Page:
> Eg vil senda þig norður til Bjarnarfjarðar á
> In English we might reverse the order, MM & HP: "To
Svanhill in Bjarnarfjord". I'm sure there's something about this in
Faarlund's Syntax of Old Norse, but I can't seem to find the page
right now.

Ah ha, here it is, p. 174 "Two PPs (Prepositional Phrases) may combine
in such a way that the first denotes a larger area and the second a
more limited area within it. The second phrase may also refer to a
person's home. (In such cases the person takes the genitive...)" He
gives two examples. The second one illustrates his point about a
person's home:

a. Hákon jarl var á veizlu í Gautardal at Meðalhúsum.
"Earl Hakon was at a feast at Medalhus in Gautardal."

b. Hann hafði langskip af Gelmini frá Gunnars.
"He had a longship from Gunnar at Gelmin."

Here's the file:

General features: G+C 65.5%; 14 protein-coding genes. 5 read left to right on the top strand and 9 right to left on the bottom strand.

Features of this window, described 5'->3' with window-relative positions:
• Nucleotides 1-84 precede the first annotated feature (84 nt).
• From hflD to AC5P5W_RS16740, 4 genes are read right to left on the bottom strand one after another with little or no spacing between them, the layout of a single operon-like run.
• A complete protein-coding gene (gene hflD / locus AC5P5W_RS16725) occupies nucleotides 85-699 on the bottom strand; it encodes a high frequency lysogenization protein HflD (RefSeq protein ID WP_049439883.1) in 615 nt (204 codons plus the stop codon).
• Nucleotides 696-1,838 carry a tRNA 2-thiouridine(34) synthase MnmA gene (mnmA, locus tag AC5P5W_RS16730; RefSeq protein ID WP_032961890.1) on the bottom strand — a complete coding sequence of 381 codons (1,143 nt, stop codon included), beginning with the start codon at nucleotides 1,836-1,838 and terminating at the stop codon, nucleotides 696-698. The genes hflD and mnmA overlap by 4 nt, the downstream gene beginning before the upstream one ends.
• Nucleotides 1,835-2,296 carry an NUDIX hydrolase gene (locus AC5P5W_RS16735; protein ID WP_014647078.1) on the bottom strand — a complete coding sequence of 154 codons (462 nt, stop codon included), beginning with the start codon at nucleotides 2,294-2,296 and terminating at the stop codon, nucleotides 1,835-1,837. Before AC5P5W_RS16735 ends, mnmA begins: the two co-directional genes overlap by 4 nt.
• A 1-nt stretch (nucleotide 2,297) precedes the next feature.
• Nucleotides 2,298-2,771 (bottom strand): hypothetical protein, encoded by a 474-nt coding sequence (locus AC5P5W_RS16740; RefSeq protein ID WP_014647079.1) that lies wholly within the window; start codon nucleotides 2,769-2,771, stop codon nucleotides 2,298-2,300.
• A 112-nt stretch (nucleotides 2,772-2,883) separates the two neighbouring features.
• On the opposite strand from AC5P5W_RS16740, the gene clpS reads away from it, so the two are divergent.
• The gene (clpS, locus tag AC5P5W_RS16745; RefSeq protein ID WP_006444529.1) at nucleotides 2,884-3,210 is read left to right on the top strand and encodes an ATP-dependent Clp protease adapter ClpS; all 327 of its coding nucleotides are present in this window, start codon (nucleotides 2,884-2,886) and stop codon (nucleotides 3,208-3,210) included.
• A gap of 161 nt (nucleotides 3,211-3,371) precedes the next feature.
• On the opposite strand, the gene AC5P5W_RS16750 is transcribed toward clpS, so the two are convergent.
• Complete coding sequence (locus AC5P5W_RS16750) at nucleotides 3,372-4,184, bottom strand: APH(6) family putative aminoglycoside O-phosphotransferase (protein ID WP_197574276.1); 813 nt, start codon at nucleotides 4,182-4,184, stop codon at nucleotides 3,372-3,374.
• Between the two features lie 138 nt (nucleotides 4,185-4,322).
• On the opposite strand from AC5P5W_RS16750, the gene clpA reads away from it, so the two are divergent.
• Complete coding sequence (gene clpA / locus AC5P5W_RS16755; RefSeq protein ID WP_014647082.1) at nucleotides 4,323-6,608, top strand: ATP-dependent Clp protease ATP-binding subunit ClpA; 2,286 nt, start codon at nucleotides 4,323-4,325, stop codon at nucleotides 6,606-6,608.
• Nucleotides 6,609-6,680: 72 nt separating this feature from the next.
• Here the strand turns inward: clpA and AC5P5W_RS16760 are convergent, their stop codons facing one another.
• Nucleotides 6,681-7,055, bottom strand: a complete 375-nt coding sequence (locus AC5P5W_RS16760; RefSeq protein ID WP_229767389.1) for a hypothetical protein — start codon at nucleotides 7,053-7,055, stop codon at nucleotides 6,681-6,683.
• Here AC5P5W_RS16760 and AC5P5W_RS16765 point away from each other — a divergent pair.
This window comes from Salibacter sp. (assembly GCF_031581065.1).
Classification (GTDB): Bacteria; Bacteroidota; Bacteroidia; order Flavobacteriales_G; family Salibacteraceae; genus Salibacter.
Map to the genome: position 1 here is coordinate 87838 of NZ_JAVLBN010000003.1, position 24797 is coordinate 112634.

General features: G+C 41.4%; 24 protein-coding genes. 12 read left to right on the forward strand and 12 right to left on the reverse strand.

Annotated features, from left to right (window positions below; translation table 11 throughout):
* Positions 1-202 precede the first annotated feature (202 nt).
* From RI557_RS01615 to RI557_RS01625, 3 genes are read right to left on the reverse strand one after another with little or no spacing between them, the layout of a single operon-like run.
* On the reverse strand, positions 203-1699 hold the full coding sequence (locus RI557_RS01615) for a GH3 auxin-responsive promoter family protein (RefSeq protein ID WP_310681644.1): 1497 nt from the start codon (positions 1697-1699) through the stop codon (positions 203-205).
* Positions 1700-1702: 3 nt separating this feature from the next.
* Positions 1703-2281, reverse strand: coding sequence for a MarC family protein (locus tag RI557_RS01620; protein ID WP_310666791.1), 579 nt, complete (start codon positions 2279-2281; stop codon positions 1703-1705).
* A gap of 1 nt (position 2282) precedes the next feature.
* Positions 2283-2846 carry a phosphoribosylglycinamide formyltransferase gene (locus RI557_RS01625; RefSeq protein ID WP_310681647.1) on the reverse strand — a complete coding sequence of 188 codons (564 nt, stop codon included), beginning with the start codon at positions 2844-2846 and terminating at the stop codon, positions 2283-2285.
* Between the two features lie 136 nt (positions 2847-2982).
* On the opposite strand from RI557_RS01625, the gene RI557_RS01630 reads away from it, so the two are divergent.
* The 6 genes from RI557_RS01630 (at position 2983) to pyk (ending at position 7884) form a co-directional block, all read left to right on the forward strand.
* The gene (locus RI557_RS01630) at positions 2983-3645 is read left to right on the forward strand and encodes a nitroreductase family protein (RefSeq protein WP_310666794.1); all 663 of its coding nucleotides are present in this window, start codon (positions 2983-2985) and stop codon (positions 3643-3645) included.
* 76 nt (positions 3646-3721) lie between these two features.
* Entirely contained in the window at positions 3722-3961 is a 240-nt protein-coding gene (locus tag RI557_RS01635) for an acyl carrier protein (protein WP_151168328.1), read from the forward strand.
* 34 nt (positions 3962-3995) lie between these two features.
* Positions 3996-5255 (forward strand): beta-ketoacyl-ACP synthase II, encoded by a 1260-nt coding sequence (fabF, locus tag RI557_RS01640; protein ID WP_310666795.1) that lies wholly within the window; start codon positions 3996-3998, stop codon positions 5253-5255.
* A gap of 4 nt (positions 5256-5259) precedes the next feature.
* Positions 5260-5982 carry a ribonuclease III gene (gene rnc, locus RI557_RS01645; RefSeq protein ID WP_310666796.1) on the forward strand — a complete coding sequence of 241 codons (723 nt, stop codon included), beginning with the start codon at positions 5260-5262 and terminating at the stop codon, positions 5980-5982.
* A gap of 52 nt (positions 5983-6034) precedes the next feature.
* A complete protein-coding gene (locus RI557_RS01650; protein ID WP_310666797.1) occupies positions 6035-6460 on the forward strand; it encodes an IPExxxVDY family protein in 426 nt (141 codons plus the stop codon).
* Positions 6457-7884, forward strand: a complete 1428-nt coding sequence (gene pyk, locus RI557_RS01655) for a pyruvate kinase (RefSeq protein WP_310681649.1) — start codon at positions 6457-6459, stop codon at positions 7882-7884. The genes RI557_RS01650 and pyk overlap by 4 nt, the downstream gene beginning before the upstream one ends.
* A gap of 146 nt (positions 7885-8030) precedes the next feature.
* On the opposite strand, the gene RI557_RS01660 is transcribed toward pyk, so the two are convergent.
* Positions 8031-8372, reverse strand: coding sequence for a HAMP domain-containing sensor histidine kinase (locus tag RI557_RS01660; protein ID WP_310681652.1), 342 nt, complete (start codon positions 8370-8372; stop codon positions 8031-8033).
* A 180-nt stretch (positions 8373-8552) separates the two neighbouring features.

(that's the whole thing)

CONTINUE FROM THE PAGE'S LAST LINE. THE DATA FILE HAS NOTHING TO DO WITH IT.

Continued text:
> málsháttur þessi er vanalega: "Illa gefast ill ráð"

I should have translated, "this saying is usually [found in the form]..."

> Í TAUMA GANGA: (hér) bregðast, skjöplast. Talshátturinn lýtur að
því þegar hestur gengur í tauminn og flækist í honum. (here = to
fail. The expression refers to [the idea of] a horse treading on its
reins and getting tangled up in them.)

Add "to be mistaken/wrong" (=skjöplast) after "to fail" (=bregðast).

> A day without learning is a wasted day

Excellent philosophy! Although surely no day is truly wasted if you
manage not to be struck by lightning on it? Hope it didn't do too
much damage, Grace. I'm on a wireless system, so I ought to be safe.
Either that or there's no escape...